ADB: ‘Business slowly rebounds’ in Yolanda-hit areas

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Manila-based multilateral Asian Development Bank (ADB) said on Friday that business activity in Visayas, which was hit by Typhoon Yolanda (international name: Haiyan), has been resuming slowly after more than two months when the super typhoon hit the region.

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In a statement, ADB said that improvements such as business entities teaming up for a unified mobile phone charging system service and selling of flashlights were observed.

“In downtown Tacloban, the market is back in full swing, with people buying their daily necessities from vendors using makeshift stands,” the ADB said, citing that developments in the business environment in the region is getting “very brisk.”

“Shoppers are lining up waiting for their turn to get into some malls and drug stores that are back in business, with police and security guards on hand to ensure order,” the multilateral added.

On the rural side of Visayas which was also hit by Yolanda, farmers already planted coconut seeds and other crops but sites the long duration of harvest period as it takes 10 years for the coconut seeds to grow and yield harvests.

Coconut plantations near Tacloban had 90 percent of their trees damaged by the typhoon.

Though challenges arise in livelihoods, the ADB said that people in the affected areas were strong willed to improve as they don’t wait for government’s aid, but were starting livelihood and businesses amongst themselves.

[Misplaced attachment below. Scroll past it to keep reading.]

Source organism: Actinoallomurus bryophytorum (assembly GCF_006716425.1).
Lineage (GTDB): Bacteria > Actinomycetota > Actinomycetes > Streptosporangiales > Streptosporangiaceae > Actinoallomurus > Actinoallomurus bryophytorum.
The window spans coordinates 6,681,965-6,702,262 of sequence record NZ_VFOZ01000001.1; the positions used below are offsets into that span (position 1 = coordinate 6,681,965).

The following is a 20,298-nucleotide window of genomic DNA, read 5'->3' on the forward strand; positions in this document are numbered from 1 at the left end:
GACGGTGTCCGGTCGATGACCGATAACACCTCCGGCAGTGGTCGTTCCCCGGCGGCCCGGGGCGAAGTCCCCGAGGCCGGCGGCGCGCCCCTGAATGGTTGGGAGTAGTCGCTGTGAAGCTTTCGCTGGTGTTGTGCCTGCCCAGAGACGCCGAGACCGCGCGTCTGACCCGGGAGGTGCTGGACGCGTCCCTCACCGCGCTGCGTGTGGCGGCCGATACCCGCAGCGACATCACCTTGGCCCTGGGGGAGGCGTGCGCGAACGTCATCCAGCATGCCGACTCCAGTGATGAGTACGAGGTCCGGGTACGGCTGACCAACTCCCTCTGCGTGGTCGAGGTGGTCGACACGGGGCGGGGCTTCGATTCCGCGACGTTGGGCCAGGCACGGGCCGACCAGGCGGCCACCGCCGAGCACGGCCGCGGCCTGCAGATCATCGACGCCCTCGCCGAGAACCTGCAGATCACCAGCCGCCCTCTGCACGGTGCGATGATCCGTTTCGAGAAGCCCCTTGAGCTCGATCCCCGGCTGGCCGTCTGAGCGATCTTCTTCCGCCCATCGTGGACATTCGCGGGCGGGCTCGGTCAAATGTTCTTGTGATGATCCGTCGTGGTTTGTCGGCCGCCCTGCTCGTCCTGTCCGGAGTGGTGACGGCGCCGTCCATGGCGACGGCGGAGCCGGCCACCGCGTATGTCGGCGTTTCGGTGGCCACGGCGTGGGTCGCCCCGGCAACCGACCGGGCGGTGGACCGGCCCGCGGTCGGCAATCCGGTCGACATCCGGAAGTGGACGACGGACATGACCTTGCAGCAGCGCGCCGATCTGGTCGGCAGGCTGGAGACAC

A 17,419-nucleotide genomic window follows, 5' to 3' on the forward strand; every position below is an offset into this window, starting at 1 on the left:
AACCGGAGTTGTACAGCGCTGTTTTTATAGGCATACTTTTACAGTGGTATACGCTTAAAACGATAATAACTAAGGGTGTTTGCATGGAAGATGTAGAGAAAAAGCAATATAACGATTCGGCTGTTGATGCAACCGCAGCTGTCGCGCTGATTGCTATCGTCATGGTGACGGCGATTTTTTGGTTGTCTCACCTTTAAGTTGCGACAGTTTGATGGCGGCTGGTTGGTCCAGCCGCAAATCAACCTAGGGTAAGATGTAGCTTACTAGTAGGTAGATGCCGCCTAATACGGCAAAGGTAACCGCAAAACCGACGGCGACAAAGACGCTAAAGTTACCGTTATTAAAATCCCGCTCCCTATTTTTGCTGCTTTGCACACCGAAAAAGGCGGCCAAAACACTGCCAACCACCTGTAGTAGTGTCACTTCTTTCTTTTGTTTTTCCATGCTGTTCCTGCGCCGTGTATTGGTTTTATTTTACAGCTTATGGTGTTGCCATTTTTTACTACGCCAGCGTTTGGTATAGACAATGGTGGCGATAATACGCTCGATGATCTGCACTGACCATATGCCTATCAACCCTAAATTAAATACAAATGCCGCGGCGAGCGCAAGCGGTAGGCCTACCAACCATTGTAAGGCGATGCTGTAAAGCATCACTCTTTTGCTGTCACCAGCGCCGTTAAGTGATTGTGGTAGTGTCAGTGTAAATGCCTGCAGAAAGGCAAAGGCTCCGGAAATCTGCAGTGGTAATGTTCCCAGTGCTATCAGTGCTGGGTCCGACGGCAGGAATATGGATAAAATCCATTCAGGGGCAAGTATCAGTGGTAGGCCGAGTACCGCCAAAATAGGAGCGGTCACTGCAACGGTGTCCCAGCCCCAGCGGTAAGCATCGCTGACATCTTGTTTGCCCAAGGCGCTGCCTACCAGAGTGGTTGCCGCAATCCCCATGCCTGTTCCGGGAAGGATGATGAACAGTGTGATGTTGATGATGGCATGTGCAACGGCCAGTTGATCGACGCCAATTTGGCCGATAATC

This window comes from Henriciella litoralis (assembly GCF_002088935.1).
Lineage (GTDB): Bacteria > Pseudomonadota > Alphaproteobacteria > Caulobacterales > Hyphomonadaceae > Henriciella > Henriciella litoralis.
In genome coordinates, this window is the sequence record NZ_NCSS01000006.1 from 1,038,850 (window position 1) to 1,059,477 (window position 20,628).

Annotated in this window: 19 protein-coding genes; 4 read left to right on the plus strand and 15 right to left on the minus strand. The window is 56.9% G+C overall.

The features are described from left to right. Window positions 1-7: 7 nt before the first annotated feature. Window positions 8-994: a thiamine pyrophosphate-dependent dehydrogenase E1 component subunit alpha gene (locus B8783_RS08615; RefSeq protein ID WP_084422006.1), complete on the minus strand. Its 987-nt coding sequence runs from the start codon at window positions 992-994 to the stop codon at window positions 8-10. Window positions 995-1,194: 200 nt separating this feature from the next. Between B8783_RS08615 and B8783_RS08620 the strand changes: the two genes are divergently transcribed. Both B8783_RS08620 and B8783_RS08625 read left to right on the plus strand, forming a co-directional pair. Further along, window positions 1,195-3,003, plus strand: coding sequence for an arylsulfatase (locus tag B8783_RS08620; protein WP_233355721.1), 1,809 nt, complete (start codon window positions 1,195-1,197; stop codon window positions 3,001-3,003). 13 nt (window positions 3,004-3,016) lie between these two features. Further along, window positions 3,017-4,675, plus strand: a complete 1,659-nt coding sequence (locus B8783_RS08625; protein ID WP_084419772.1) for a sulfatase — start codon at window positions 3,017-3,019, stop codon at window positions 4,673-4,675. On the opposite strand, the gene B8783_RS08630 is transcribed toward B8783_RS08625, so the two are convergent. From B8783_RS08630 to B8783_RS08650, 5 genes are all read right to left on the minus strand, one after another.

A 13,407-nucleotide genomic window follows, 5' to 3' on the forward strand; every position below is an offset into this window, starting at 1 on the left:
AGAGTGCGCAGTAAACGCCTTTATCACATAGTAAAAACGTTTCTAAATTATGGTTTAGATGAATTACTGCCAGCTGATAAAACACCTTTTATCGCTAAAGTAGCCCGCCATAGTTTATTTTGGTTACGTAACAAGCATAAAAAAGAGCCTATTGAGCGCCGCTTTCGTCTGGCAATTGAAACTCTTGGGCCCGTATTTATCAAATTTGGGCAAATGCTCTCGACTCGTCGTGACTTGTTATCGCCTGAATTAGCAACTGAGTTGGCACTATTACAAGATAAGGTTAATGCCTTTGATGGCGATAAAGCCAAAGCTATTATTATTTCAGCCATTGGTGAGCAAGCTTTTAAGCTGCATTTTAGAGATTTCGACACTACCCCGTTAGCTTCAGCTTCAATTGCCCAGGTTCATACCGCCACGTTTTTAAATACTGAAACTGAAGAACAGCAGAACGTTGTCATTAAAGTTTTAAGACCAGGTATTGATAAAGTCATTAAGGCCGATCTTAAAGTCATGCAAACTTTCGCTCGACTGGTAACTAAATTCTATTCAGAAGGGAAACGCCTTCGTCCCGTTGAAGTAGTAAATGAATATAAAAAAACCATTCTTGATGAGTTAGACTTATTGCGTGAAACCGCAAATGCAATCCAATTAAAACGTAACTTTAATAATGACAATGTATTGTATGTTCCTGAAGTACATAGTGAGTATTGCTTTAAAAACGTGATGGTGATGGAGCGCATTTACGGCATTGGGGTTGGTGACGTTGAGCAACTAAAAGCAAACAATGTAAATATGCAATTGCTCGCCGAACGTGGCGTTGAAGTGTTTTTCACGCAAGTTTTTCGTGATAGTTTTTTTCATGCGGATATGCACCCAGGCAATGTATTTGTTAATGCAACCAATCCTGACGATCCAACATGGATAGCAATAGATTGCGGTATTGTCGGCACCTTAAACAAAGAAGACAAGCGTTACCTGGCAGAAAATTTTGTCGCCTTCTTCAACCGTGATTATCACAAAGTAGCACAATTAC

“We can’t wait for support from the government. We have to start where we can. We have to rise up,” a resident of Tacloban said.

Also with schools reopening their classes by January 6, students and their families were reportedly still using evacuation centers, but hotels were also resuming partial operations, according to ADB.

The ADB said that given the damage of the typhoon brought to families and their houses, international non-government organizations were very keen on helping families to build and repair their homes as the reconstruction of Yolanda-hit areas resume.

“Now that the stage of providing food and other immediate relief goods is almost over, we are planning to provide timber and other construction materials,” said Mana Abe of NGO ICAN Foundation, a Japanese non-government organization included in helping rebuilding homes for Yolanda victims.

“We are just awaiting a decision by the government on how people at the centers can be moved to temporary houses in an orderly way,” said Alice Viason, Department of Social Welfare and Development head of relief operations at the Astrodome, which is the largest evacuation site in Tacloban.

At present, ADB said that there are about 2,000 people who are temporarily settling at the Astrodome with about 20 pregnant women and over 1,000 children. KRISTYN NIKA M. LAZO

 

 

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